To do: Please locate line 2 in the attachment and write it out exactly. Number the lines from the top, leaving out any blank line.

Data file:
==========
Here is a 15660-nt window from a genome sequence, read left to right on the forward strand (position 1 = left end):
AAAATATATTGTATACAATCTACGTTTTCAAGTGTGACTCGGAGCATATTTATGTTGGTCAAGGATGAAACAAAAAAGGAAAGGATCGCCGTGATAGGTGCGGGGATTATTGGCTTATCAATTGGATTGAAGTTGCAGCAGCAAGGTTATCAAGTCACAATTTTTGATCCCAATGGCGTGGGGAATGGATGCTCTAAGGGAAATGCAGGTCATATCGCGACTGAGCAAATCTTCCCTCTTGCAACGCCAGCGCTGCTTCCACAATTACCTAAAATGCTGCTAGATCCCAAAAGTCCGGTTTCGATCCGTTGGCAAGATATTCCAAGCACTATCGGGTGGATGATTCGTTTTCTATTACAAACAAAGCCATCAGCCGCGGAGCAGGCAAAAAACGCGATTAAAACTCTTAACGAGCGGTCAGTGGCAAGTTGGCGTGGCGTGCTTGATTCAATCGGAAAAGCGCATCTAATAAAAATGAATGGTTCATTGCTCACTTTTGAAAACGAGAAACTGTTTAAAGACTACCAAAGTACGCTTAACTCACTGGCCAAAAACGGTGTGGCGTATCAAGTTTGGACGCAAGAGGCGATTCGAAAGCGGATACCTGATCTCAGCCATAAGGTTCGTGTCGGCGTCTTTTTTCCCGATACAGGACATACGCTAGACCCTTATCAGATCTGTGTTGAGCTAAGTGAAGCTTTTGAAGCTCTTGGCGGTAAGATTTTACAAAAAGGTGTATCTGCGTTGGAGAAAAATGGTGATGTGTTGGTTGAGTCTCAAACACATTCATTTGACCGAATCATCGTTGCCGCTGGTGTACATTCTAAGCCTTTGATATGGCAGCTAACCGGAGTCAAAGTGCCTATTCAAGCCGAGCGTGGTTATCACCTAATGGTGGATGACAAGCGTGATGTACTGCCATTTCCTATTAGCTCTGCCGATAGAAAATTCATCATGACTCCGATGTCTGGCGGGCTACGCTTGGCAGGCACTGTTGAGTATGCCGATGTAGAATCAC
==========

AAAATATATTGTATACAATCTACGTTTTCAAGTGTGACTCGGAGCATATTTATGTTGGTCAAGGATGAAACAAAAAAGGAAAGGATCGCCGTGATAGGTGCGGGGATTATTGGCTTATCAATTGGATTGAAGTTGCAGCAGCAAGGTTATCAAGTCACAATTTTTGATCCCAATGGCGTGGGGAATGGATGCTCTAAGGGAAATGCAGGTCATATCGCGACTGAGCAAATCTTCCCTCTTGCAACGCCAGCGCTGCTTCCACAATTACCTAAAATGCTGCTAGATCCCAAAAGTCCGGTTTCGATCCGTTGGCAAGATATTCCAAGCACTATCGGGTGGATGATTCGTTTTCTATTACAAACAAAGCCATCAGCCGCGGAGCAGGCAAAAAACGCGATTAAAACTCTTAACGAGCGGTCAGTGGCAAGTTGGCGTGGCGTGCTTGATTCAATCGGAAAAGCGCATCTAATAAAAATGAATGGTTCATTGCTCACTTTTGAAAACGAGAAACTGTTTAAAGACTACCAAAGTACGCTTAACTCACTGGCCAAAAACGGTGTGGCGTATCAAGTTTGGACGCAAGAGGCGATTCGAAAGCGGATACCTGATCTCAGCCATAAGGTTCGTGTCGGCGTCTTTTTTCCCGATACAGGACATACGCTAGACCCTTATCAGATCTGTGTTGAGCTAAGTGAAGCTTTTGAAGCTCTTGGCGGTAAGATTTTACAAAAAGGTGTATCTGCGTTGGAGAAAAATGGTGATGTGTTGGTTGAGTCTCAAACACATTCATTTGACCGAATCATCGTTGCCGCTGGTGTACATTCTAAGCCTTTGATATGGCAGCTAACCGGAGTCAAAGTGCCTATTCAAGCCGAGCGTGGTTATCACCTAATGGTGGATGACAAGCGTGATGTACTGCCATTTCCTATTAGCTCTGCCGATAGAAAATTCATCATGACTCCGATGTCTGGCGGGCTACGCTTGGCAGGCACTGTTGAGTATGCCGATGTAGAATCAC